Looking today at Dashevsky’s photographs, you see in them more names with whom the photographer held dialogues, than were known to him when the photos were taken. This is because the space of photography is an integrated whole, and, the artist, living in a different system, including the aesthetic one in relationship to photography, remains nevertheless the instrument of his time, which expresses itself—intuitively—through him.

The Uncaught Time of the Recent Past

A photograph is a delicate thing. It gets wet, gets too dry, buckles, fades, is lost, torn. Looking at photos is a favourite pastime, but even this requires preparation. Not to speak of making photographs: shooting, printing. Especially so, if one is talking about of the “old”, film photography, which possesses the magic of the materials, the process, something invisible which later appears and acquires meaning. Even the preservation of photographs requires knowledge. Writing about it is a difficult and thankless task, there always remains more unsaid, than defined.

However, photography has a saving form. When the photograph is included in a book there is the chance that it will be preserved. Photography and printed publications, photography and the book are the favourite themes of contemporary researchers. The photographic revolution is compared to Guttenberg’s invention, an epoch-making breakthrough for the whole of the western (including Russian) civilisation. A photograph itself becomes a reality, which acquires the form of a reproduction in a book. The book reproduction of the photograph saves this reality for history. The uncaught time of the recent past, the photographic reflections of Moscow everyday life become impressions forever only in a book.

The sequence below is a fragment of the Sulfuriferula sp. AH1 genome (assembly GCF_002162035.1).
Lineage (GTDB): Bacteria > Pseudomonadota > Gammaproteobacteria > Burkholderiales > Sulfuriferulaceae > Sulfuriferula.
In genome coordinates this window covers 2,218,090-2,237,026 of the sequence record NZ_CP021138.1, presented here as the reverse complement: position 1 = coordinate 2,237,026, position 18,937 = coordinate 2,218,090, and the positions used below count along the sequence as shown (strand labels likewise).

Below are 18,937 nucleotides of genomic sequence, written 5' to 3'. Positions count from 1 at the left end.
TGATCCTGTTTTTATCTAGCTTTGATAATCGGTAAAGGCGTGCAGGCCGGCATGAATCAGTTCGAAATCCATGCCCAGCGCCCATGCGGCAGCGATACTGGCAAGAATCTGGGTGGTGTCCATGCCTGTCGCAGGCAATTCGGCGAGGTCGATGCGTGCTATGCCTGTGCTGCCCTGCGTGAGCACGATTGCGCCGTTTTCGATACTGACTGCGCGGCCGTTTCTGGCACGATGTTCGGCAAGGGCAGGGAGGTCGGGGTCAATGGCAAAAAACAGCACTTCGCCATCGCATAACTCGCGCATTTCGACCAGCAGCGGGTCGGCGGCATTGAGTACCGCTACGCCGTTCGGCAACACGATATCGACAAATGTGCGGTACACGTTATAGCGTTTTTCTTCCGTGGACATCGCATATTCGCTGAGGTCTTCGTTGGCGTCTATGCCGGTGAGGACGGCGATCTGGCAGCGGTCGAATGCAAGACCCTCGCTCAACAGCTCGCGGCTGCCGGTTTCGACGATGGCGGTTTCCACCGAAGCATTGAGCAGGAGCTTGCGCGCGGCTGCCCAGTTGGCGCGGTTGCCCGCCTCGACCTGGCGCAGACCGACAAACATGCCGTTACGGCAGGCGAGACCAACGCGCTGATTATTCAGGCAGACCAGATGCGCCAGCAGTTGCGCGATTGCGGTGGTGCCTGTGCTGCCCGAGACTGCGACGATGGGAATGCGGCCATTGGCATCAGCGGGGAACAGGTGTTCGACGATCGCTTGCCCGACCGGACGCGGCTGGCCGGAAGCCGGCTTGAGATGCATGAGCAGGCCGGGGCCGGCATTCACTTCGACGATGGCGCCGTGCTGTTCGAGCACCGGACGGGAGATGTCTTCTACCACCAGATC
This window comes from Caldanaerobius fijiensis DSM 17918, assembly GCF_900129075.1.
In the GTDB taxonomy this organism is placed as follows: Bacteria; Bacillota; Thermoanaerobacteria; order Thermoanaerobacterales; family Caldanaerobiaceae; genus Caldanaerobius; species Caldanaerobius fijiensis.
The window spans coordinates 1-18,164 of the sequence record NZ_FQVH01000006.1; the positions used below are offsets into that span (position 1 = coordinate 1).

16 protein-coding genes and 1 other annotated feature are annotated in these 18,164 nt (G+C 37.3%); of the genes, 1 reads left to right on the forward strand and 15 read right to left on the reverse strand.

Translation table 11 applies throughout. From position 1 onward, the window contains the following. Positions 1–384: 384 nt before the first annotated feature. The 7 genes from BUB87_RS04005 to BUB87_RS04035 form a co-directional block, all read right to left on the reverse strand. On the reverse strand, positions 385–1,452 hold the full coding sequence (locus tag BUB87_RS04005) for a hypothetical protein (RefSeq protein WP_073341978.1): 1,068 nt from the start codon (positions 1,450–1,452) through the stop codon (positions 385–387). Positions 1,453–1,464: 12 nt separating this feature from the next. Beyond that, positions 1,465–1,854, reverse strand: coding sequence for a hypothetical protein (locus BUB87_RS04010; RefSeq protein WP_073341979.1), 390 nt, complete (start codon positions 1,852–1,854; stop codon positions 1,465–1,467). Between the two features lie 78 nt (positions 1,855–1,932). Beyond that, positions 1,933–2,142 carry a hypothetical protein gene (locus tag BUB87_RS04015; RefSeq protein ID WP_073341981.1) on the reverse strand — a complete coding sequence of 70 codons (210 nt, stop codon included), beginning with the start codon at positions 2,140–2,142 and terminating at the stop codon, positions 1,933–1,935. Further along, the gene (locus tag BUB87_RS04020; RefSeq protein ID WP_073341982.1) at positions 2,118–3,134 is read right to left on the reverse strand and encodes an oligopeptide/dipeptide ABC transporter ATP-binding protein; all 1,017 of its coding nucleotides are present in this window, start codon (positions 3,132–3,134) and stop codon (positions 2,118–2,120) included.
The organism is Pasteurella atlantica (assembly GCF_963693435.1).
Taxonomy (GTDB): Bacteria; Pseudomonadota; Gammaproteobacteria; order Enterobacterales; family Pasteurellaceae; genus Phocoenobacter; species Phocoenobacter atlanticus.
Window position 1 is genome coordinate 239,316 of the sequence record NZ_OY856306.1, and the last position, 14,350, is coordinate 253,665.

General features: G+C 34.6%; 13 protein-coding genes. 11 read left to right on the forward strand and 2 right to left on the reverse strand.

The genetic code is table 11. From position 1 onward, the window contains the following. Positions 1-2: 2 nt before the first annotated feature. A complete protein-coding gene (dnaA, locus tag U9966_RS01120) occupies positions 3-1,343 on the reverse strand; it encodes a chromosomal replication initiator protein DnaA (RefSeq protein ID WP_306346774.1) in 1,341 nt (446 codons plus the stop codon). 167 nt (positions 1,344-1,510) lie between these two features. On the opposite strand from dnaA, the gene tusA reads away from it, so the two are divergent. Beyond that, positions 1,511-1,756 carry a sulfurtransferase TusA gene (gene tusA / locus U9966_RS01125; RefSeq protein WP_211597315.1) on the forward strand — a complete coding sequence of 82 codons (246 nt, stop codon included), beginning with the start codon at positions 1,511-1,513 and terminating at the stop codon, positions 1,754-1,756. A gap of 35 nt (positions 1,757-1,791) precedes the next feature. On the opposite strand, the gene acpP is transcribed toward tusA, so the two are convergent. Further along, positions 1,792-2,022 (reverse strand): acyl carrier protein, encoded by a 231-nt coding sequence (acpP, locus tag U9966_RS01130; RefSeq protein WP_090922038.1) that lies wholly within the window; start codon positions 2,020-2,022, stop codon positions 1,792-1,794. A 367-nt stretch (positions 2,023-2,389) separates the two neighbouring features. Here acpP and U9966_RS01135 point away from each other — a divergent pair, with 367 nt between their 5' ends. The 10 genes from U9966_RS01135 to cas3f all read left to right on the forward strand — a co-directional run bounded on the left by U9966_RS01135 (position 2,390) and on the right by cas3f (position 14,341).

The portrait on the Background of the Generation

Mikhail Dashevsky’s archive is, it seems, fathomless. Certainly new books, new projects will appear. Thanks to this publication the portrait of the artist has become more manifest, more distinct. Few photographers of his age can present history with such an edited version of itself. A book is like an official gala portrait. On the background of its photographic generation.
Alexander Fursov. 2011
Complete Impartiality. Reserved for Automatic Security Cameras
Out of his eighty years Mikhail Dashevsky has photographed for almost half a century. For about forty out of these fifty he has been closely connected with the Moscow photo club Innovator and all this time committed to a single inexhaustible subject that can be labeled as kitchen-sink documentary photography.